The Keystone XL pipeline, an $8 billion project that has attracted significant protest from environmental groups, has cleared a major regulatory hurdle on its path to completion. On Monday, the Nebraska Public Service Commission certified the pipeline to run through the state.
The commission — "an elected panel of four Republicans and one Democrat," according to the New York Times — approved the project by a 3-2 vote Monday. Though they did so with some reservations: The regulators rejected TransCanada's preferred route through the state, suggesting another one farther east that would avoid the state's Sandhills region.
The Omaha World-Herald explains how this might complicate matters:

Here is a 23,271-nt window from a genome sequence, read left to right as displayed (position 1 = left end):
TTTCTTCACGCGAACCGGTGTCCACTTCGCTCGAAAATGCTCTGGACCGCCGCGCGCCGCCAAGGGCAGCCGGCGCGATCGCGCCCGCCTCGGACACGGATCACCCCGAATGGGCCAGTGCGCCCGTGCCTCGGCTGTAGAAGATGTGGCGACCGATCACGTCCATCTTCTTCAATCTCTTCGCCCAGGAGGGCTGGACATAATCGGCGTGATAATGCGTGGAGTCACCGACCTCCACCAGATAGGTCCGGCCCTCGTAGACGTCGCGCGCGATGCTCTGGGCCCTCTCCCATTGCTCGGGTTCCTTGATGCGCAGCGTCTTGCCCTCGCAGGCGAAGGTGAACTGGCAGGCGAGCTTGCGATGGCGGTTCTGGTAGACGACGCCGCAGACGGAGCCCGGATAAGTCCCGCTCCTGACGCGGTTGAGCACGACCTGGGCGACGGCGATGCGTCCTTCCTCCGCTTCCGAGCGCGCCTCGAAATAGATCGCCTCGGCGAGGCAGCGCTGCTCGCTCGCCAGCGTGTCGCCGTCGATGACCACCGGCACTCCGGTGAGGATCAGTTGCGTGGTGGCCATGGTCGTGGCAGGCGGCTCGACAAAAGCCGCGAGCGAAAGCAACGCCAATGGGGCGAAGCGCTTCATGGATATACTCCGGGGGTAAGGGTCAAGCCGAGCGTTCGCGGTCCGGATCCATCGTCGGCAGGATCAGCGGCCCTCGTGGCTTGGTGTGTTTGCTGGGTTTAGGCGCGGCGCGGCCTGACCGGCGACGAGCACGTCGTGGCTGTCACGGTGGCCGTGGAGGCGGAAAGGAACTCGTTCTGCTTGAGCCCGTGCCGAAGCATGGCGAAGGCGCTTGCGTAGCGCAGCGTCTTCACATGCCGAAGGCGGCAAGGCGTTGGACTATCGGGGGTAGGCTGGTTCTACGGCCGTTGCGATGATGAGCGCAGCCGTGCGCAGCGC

"The alternative route selected by the PSC runs east of TransCanada's preferred route and makes the pipeline cross parts of six counties not previously in the path of Keystone XL. So it would require the company to reach property easement agreements with a new group of landowners. ...
"The state's OK does not mean the pipeline will be built. Opponents have promised to file lawsuits to challenge the project, and TransCanada has said it won't decide until December if it has enough shippers to make the $8 billion project financially feasible."
Nevertheless, the move marks something of a victory for the Trump administration and other Republicans, who have thrown their political muscle behind the proposed pipeline to transport crude oil between Canada and Texas' Gulf Coast. They and other supporters of the pipeline argue that it will lower fuel prices and create jobs.
Earlier this year, the State Department issued a presidential permit for the pipeline's construction, reversing an Obama-era decision that prevented the project from progressing due to environmental concerns.